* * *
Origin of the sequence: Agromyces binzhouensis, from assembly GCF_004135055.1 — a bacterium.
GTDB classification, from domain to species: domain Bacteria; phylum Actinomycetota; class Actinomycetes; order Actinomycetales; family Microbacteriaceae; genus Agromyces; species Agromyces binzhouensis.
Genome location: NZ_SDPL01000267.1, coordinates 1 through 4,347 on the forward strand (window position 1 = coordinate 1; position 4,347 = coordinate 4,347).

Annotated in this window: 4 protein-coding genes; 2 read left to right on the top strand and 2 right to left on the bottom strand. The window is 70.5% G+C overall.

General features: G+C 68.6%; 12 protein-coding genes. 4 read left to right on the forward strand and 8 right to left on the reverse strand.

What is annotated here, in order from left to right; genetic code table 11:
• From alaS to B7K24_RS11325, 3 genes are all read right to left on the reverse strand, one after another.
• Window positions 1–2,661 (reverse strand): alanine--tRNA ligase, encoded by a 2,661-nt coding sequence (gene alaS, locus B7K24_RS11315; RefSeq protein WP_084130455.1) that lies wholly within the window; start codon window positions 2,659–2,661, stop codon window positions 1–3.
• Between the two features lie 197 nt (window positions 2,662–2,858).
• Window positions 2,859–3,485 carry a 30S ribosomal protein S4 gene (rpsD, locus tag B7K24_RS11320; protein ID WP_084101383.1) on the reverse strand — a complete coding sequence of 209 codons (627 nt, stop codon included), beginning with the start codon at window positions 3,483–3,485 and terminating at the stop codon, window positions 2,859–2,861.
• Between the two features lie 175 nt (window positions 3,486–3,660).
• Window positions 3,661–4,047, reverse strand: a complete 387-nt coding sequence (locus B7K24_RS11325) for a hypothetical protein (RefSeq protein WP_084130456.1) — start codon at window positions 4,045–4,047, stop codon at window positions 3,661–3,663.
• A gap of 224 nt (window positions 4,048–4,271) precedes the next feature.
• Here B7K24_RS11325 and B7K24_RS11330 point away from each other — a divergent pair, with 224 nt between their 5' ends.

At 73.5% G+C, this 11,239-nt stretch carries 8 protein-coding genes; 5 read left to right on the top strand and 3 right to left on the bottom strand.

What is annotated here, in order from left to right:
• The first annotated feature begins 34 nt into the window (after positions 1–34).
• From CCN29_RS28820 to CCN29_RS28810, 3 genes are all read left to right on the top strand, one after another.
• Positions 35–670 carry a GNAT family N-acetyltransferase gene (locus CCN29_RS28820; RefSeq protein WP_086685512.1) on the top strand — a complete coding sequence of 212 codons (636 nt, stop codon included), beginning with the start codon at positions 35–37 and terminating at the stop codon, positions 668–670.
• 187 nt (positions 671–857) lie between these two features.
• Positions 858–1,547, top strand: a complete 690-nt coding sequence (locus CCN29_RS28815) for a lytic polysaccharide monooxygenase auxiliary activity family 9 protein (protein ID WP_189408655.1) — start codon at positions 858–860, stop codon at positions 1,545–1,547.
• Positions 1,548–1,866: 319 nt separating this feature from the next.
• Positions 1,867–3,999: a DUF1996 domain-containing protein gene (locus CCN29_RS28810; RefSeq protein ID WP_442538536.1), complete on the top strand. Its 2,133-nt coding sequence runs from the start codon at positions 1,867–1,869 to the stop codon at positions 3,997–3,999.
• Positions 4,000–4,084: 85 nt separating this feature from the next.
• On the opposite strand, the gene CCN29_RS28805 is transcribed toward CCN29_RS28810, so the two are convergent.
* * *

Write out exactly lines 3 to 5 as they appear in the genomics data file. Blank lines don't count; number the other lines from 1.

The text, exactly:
Genome location: NZ_SDPL01000267.1, coordinates 1 through 4,347 on the forward strand (window position 1 = coordinate 1; position 4,347 = coordinate 4,347).

Annotated in this window: 4 protein-coding genes; 2 read left to right on the top strand and 2 right to left on the bottom strand. The window is 70.5% G+C overall.

General features: G+C 68.6%; 12 protein-coding genes. 4 read left to right on the forward strand and 8 right to left on the reverse strand.